I hadn't heard about the nemesis system until Yahtzee's video, I'm pretty damned impressed though. Honestly This is the type of 'innovation' I was expecting we'd be getting 10 years ago when the PS3 and Xbox 360 launched and were highlighting their multi-core architecture. An actual new innovative way of making games rather than the same old with higher graphics. If you have multiple CPU's running at once you should be able to make them 'do stuff' in the background that creates dynamic content while the rest processes what's currently on screen for the player.

Crud, the more I hear about this game - and, yes, Yahtzee isn't the only one reporting such experiences with it - the more I'm tempted to buy it. At this point I'm pretty much certain I'll get it. But for the first time in ages, I'm actually tempted to buy a game soon after release rather than when it goes to budget price. Still, I've got a lot of Skyrim and other games to play, so, honestly, it'll probably be waiting. But I can't deny a certain... glee and expectation.

Jandau:
The big problem with the Nemesis system (which I generally consider to be an awesome thing) is that it "punishes" people for being good at the game. You need to fail for it to really kick in. If you are too efficient and hunting down high ranking orcs you can easily end up pretty much amputating one of the game's major mechanics. And when I find myself saying "Alright then, let's get killed a few times to shake things up!", that kinda takes me out of it...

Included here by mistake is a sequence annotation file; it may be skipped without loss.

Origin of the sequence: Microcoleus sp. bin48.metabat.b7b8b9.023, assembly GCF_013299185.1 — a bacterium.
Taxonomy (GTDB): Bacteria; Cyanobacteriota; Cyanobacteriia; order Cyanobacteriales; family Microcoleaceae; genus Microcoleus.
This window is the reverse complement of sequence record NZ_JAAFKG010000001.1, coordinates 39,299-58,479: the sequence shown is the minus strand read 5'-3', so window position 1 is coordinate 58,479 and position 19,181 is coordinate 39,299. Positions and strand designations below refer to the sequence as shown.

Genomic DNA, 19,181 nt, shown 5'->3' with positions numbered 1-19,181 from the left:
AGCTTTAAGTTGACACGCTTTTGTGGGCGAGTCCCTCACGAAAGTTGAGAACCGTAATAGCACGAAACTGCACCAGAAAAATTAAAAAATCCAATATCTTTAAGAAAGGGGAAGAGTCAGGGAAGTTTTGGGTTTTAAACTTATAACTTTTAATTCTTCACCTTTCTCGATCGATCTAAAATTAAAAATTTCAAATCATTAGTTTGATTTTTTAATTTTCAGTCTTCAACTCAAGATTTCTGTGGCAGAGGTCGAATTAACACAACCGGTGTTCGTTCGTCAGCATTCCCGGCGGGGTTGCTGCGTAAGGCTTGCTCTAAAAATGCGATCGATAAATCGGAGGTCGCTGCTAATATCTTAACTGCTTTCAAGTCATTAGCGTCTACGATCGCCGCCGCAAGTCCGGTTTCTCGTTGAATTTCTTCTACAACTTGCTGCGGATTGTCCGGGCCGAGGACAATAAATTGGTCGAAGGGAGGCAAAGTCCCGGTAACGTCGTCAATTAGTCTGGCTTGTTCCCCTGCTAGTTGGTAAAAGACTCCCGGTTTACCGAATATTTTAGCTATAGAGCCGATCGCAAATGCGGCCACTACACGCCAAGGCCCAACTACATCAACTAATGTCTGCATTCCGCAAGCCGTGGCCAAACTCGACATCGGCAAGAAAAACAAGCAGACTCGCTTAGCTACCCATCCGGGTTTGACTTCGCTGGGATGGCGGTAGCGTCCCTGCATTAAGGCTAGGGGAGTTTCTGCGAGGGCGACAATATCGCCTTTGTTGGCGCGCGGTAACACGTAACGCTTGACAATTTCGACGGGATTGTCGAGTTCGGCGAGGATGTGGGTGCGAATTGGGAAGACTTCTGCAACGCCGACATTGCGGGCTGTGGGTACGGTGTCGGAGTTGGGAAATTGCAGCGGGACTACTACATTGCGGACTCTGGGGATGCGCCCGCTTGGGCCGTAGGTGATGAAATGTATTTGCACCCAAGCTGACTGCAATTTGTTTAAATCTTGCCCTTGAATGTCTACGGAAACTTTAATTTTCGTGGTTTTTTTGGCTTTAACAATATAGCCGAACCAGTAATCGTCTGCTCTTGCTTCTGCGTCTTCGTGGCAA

Again, I do think that Nemesis is a great concept and the implementation isn't bad, just that it (or other similar systems) need more work in the future.

See, I haven't played the game yet, but I've followed the discussion and this came up quite often. I would go about it with a bit of role-playing. Talion is immortal and aware of it and provided he has more tactical nuance than "TALION KILL ORK" I could imagine him actually brainwashing an orc and then dying on purpose to promote him up the ranks. Anyone trying to take on Mordor has to see the advantage of having an army at his command and one doesn't have to be Sun Tzu to see that army of sleeper agents is a marvelous thing.
So even if you're good at it, dying doesn't have to be just "shake it up", but "how do I die to help that one bugger rise in the ranks". And if you active your sleeper agents at will, is it possible to not activate them at all during a battle? If so, you might let your agent kill you on purpose to let him grow in power. That's how I would make use of Talion's immortality.

So what you're telling me is to buy this game? Okay, will do.

Gretha Unterberg:
Pretty much the reason why I love the Civ series .

A random seed, a fistfull of good mechanics/rules and you got story evolves around you.
Problem is that its requires a hell lot more efford then hard-coding/scripting "dramatic events".

I prefer Crusader Kings II. It gets more relatable when the individual actors in the game are actually meant to simulate people rather then more abstract concepts such as "nations".

A very good story, Yahtzee. I can't wait to get this game. Next month I get a PS4, and this will be one of three games that I get with it. So looking forward to this.